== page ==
Save Hulme Hippodrome organises spring festival in campaign to stop demolition of theatre building
- Spring festival hosted by Save Hulme Hippodrome campaigners and co-hosted by Man Met students
- Collaboration marks important date in fight to keep the Hippodrome alive
- Walking tour of exterior shows rich history of 120-year-old building
The event on Sunday is another steppingstone in the group's efforts to preserve the building from being demolished and the land being developed by owner Charles Gordon.
The event was organised with a group of Man Met postgraduate students.
Annabel Pinchemain said: “A group of us came up with our events company. We’re called 120 Events because the hippodrome had its 120th birthday last year and we decided for our event that we wanted to help the hippodrome.
“We got in touch with the campaign and joined the mailing list.
"I am the finance manager for 120 Events where we get involved helping with the marketing for the campaign itself. And today, we’ve just put on an event to help raise awareness for them."
Northern Quota also spoke to Paul Gardner, a member of the main campaigning group and managing director of G7 Entertainment Services.
“The campaign is basically trying to get the Hulme Hippodrome back into public ownership and used as a venue for the community,” he said.
Paul said the aim is to convert the building into a teaching and production house theatre with five, fully accessible floors and production equipment for development of talent in the city, both in terms of the technical side and also the artistic side.
There was also a bingo segment of the event in which Annabel Pinchemain acted as host.
A walking tour around the exterior of the building was the main event on Sunday, raising awareness and educating visitors about the importance of the building.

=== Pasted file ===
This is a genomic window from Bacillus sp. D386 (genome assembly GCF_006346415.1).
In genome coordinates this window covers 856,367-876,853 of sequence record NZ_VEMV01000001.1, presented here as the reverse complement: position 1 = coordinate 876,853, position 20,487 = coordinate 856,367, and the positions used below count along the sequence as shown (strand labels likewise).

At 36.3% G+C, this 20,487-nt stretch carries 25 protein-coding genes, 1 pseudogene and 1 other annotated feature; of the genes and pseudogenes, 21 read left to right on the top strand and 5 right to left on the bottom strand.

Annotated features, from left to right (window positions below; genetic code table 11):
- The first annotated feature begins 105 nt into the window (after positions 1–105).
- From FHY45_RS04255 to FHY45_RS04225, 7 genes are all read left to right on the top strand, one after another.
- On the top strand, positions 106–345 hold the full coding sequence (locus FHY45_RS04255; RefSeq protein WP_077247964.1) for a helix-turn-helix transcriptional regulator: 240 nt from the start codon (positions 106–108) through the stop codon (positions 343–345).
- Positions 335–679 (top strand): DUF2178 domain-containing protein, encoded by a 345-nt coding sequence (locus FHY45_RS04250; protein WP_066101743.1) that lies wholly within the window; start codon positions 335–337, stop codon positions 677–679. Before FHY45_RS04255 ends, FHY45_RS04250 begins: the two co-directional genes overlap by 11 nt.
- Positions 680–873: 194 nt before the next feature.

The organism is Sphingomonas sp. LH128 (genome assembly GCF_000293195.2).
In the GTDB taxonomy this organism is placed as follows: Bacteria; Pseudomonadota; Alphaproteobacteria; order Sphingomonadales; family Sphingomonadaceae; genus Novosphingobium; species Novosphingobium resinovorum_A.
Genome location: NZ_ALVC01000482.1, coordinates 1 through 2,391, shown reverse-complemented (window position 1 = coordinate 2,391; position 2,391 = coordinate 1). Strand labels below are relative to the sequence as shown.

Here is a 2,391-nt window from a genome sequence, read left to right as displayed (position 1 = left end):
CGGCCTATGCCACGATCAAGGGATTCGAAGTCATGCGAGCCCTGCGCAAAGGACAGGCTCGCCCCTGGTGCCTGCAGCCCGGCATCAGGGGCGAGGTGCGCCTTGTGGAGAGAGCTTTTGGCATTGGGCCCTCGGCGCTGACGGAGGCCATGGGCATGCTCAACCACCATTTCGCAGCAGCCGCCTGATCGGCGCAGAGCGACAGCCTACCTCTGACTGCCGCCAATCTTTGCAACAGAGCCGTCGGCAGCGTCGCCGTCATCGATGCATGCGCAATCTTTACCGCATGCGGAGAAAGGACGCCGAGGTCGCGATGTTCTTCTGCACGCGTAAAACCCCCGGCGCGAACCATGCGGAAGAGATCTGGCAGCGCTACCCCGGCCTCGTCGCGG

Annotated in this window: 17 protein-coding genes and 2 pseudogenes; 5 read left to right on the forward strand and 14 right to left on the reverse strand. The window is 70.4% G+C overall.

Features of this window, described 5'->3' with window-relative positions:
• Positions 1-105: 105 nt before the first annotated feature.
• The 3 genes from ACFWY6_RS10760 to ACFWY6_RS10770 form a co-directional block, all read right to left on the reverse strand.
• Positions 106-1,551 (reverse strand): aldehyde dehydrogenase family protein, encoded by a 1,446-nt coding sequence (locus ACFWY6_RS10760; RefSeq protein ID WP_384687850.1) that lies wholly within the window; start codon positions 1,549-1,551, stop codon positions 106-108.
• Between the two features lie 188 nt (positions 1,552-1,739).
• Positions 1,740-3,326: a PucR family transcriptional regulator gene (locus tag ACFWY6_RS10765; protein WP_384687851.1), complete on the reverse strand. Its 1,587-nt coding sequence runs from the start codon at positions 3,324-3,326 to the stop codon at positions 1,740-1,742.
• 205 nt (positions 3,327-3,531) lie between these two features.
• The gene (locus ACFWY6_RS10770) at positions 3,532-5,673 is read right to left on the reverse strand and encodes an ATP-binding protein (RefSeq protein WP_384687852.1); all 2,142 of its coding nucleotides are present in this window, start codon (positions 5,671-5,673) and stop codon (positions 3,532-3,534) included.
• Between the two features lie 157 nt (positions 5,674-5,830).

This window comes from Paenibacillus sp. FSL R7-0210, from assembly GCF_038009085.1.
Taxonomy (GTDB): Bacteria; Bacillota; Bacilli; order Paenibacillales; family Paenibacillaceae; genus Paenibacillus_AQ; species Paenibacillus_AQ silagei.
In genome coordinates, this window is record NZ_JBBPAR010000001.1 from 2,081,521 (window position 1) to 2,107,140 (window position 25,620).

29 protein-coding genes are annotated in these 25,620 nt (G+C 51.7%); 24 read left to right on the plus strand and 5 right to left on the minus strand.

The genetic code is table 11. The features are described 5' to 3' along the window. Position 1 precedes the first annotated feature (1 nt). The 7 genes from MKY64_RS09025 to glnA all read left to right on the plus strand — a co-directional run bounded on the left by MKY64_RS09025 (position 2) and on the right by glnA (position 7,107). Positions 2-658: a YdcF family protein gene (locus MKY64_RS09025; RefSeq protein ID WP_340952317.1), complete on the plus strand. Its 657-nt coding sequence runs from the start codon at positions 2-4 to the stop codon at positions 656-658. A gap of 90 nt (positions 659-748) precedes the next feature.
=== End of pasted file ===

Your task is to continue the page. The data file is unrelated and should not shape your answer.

Bricked-up arches indicating where stage doors once stood, as well as the neglected pyramid-like roof, are now mere ghosts of the former theatre scene in Hulme.
The tour was led by the campaign members, Tony Baldwinson and Paul Baker, who stress the importance of getting ownership of the building in order to revive it.
Tony says the group is currently “talking to lawyers”.
Paul added: "At the moment it's in the hands of an owner who doesn't want to sell it to us. He bought it for £450,000 and then sold it to himself.
"It used to have an asset community value on it, but we lost that and we've got to reapply.
"At the moment, the biggest thing is, there’s a section 215. So, all of the broken windows, the roof, the vegetation and everything have to be cleaned up by the landlord. Otherwise, they will do the work themselves and charge to the landlord.”
Campaigners have posted Section 215 legal notices on the side of the hippodrome to put pressure on the landlord to enter back into negotiations.
A previous owner was evangelist Gilbert Deya, of Gilbert Deya Ministries, who was extradited to Kenya for alleged child trafficking and recently lost a bid to stop witnesses from testifying against him.
The Northern Quota contacted Manchester city council and Charles Gordon for comment.